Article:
Sadly, the school doesn’t offer its own accommodation, and the majority of students rent housing privately. Happily, in London, you will be spoilt for choice (although mostly very expensive choice).
The University of London Housing Service can offer assistance in finding and securing private rental accommodation, and London is awash with spare rooms, let privately and going on the cheap.
Because the Royal Academy of Music belongs to the University of London, students can also apply for accommodation in one of the UL’s eight intercollegiate halls. The majority of these halls are located between Russell Square tube station and Euston Station, only a few hundred metres from the Royal Academy of Music’s Marylebone road address. Prices start at about £130 per week, depending on the halls and the room.
On top of the £95 Application Fee, BMus fees for the 2012-2013 academic year are set at £9,000 (UK/EU students). The RAM’s MA courses are priced at £10,000, while their MMus programmes start from £10,200.
There is a wide range of tuition fees spread across the Academy’s “other” courses. See www.ram.ac.uk/fees for more information.
The Royal Academy of Music is based in London, so living costs are high. And it’s in the middle of London, so living costs are very, very high. Generally speaking, you can expect a year in the capital to cost around £11,000 all in.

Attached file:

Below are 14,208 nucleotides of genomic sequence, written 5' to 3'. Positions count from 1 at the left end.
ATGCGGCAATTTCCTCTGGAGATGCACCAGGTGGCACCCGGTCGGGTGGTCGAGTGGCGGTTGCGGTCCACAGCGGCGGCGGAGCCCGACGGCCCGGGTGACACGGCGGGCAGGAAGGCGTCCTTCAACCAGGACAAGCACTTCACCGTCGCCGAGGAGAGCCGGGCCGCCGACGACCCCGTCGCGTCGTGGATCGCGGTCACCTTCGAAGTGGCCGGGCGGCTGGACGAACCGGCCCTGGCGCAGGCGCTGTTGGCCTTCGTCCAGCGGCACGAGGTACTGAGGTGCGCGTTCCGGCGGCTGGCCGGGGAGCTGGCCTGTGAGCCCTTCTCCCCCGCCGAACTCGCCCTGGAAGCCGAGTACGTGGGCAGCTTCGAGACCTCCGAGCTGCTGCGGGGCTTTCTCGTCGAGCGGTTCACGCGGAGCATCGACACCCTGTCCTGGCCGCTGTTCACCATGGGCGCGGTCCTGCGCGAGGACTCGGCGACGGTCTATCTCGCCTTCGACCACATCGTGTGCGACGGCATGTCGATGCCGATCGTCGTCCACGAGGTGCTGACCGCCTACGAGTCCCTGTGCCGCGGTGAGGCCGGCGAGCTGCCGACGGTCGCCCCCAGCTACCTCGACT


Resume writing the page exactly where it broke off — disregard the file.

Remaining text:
Students experiencing difficulties with meeting their living costs may apply to the Academy’s ‘Hardship’ fund.
The Royal Academy of Music participates in the National Scholarship Programme, as well as running its own series of scholarships. Its own scholarships are purely based on merit, as they offer scholarships after applicants have auditioned. So as auditioning is part of the Royal Academy of Music’s standard application policy, everybody is in with a chance of landing a scholarship.
The Associate Board of the Royal Schools of Music Scholarship is available every year to one international undergraduate and one international postgraduate student covering fees and part-maintenance. There are also the Julian Bream Trust Scholarships, which are awarded to exceptionally gifted classical guitarists and lutenists, and cover the full cost of tuition fees.